The Natural History Museum is 100 Years Old

One hundred years ago today, the doors of a magnificent, new Beaux Arts building located at 10th Street on the National Mall swung open and parade of 4,000 visiting dignitaries, including the German, Japanese and Swiss ambassadors, entered. It was the grand opening of a new National Museum. Six years in the making, at a cost of $3.5 million, the building would become the Smithsonian's third on the Mall, with an exterior designed by the much acclaimed architectural firm owned by Daniel Burnham and Charles McKim. The Washington Post hailed it as "another milestone in the development of Washington as the intellectual and artistic Capital of the United States."

Today, the National Museum of Natural History, in celebration of its centennial,  plans a series of events as well as the opening this week of its new David H. Koch Hall of Human Origins. An upcoming exhibition in May, "On Display, In the Field, In the Lab: 100 years at the National Museum of Natural History," highlights the behind-the-scenes research efforts of its staff in curating the museum's collection of 126 million specimens that includes 30 million insects, 4.5 million plants, 7 million fishes and 2 million artifacts, drawings and documents.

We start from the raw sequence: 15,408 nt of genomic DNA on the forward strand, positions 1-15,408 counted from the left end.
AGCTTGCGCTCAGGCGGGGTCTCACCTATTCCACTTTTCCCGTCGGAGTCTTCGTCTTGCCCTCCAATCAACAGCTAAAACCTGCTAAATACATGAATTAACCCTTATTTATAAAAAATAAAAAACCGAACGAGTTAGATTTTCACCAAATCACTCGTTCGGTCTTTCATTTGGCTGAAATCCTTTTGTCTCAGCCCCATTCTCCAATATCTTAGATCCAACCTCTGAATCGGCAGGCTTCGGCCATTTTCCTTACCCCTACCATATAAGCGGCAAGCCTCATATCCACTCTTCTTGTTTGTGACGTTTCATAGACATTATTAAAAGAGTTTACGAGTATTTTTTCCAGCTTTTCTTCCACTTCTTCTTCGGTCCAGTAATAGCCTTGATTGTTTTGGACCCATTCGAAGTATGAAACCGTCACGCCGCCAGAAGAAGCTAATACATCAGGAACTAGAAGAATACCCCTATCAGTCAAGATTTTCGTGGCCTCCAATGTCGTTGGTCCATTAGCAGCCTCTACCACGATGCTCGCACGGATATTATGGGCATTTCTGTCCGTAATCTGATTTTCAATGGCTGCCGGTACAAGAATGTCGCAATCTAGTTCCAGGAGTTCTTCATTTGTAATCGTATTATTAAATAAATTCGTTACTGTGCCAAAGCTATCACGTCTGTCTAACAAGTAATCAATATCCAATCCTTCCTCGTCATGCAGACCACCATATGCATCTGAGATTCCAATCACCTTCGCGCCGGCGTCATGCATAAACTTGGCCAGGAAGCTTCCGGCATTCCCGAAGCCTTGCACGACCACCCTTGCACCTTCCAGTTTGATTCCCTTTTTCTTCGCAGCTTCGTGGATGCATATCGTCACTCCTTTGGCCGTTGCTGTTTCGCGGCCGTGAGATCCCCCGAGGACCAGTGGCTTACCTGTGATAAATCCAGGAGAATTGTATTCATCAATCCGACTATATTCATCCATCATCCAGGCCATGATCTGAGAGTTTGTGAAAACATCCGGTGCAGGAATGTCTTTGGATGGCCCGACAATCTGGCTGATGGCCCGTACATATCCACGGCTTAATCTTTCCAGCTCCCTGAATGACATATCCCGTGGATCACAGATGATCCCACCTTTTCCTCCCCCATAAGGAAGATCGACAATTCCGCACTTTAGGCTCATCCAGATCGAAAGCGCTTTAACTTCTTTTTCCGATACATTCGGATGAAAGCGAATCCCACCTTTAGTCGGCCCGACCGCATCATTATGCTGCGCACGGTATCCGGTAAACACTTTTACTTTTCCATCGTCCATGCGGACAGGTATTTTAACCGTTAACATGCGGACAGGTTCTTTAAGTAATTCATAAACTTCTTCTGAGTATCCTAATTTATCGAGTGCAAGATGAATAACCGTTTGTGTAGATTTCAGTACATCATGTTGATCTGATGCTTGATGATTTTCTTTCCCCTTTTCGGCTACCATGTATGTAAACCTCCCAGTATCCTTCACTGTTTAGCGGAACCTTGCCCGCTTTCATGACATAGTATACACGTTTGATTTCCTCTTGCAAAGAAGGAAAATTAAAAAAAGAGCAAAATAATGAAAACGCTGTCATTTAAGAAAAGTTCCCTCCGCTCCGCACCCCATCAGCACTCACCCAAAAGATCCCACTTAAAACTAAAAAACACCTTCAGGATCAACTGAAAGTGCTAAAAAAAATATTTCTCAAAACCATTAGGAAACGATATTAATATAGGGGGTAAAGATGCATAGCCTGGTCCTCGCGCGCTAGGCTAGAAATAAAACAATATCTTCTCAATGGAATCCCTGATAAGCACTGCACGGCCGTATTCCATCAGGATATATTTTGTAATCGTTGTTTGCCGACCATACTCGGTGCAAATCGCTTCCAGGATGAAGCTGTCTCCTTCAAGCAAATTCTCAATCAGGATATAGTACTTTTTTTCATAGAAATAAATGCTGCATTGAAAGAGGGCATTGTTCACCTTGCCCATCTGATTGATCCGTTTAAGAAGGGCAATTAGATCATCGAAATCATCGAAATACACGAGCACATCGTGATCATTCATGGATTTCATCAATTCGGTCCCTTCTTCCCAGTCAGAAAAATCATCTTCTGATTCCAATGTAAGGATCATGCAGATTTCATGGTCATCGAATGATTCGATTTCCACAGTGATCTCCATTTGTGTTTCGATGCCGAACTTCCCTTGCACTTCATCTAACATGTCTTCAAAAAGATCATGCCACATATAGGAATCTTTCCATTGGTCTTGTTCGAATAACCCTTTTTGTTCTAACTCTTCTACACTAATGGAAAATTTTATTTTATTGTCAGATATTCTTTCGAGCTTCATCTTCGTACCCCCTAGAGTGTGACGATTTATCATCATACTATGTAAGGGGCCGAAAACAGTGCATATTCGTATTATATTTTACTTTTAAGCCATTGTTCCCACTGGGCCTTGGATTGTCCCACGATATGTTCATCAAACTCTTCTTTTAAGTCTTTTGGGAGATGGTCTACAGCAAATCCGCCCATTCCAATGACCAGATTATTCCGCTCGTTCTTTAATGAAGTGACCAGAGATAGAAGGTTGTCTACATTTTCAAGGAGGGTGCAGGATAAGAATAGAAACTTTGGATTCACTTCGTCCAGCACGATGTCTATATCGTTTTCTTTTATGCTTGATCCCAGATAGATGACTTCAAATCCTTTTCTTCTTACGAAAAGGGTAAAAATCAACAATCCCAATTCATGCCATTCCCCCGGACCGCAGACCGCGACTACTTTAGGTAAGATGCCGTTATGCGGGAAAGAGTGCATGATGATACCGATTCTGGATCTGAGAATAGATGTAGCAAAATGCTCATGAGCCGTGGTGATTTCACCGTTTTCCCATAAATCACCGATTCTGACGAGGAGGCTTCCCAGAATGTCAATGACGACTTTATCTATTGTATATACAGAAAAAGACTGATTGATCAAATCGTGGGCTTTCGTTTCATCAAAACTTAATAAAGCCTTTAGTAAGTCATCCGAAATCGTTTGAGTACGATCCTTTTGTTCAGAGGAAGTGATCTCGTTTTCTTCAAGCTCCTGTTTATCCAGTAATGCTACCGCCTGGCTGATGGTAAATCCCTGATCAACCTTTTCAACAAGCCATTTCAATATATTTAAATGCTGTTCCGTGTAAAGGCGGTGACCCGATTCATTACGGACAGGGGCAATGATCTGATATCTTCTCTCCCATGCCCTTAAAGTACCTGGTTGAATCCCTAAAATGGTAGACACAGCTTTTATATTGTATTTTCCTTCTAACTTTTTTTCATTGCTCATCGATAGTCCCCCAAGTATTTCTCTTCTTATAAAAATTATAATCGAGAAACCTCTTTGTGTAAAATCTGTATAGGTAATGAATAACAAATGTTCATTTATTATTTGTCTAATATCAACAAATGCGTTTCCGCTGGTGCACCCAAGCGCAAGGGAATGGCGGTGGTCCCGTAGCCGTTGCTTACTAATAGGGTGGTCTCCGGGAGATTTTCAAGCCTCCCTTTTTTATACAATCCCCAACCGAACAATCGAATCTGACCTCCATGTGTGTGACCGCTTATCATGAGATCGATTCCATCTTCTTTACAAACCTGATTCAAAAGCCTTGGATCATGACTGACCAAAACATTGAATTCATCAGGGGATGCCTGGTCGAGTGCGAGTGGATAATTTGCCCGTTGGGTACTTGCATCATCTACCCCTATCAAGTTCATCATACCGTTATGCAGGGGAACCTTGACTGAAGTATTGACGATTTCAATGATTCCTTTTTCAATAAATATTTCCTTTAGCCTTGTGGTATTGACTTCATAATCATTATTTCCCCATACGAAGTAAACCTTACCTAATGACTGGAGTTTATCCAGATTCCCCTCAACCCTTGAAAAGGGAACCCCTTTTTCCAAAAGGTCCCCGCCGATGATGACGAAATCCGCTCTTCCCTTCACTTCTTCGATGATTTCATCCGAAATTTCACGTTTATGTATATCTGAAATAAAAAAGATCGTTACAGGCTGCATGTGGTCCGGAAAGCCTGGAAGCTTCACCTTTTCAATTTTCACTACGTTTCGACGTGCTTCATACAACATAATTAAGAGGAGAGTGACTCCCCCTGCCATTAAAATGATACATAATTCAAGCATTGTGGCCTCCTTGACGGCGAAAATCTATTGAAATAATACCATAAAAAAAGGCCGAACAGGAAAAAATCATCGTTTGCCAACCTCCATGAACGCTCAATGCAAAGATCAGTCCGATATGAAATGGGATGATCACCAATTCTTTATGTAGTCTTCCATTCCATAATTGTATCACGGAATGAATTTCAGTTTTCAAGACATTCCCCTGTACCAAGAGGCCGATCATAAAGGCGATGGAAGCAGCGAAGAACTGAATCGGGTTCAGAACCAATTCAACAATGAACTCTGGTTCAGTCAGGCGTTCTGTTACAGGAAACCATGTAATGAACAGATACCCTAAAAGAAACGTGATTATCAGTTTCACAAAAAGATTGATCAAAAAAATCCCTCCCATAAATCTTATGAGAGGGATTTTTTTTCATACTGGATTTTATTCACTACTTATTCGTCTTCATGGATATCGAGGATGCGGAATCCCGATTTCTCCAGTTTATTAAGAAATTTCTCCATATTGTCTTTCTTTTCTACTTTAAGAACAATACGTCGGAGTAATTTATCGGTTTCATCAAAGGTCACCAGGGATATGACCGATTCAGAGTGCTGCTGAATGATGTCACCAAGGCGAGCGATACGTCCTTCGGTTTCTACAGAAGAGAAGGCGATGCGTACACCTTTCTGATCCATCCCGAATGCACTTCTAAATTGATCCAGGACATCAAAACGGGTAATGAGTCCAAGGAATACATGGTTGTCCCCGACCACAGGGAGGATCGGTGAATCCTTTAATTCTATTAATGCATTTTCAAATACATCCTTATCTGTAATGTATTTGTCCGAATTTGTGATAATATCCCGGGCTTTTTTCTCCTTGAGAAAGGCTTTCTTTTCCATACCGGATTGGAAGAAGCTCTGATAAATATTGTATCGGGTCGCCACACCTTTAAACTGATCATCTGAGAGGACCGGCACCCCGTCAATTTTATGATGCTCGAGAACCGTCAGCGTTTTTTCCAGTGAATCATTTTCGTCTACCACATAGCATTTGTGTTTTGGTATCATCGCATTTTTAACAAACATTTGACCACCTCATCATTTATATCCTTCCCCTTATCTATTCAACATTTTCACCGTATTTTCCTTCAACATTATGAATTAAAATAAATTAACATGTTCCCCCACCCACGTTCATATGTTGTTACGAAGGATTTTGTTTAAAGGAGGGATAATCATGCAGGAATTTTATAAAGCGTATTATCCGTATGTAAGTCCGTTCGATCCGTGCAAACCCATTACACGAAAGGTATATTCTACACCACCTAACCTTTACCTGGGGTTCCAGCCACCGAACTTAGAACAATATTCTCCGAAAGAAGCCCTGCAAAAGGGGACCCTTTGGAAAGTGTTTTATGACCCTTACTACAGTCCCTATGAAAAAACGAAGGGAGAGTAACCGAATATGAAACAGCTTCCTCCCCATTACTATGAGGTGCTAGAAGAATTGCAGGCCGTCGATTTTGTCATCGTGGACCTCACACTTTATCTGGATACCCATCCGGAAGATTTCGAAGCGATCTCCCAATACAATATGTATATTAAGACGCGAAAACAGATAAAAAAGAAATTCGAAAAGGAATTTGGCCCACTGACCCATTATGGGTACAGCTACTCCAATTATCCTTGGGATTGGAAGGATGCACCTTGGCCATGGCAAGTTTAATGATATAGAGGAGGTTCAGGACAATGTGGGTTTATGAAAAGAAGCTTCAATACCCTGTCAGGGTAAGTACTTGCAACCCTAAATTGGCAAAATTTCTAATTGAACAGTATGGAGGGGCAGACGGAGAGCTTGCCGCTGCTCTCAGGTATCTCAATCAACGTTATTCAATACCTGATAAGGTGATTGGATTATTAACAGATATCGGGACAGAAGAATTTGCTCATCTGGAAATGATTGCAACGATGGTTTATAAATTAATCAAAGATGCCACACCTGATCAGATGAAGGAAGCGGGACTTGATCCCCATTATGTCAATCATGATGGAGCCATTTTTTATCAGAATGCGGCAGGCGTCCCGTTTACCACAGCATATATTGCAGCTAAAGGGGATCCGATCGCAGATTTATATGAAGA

Tonight at 10 PM, be sure to catch the new show, "Smithsonian Spotlight: 100 Years of Natural History," on the Smithsonian Channel, check local listings.

Happy 100th Birthday Natural History!

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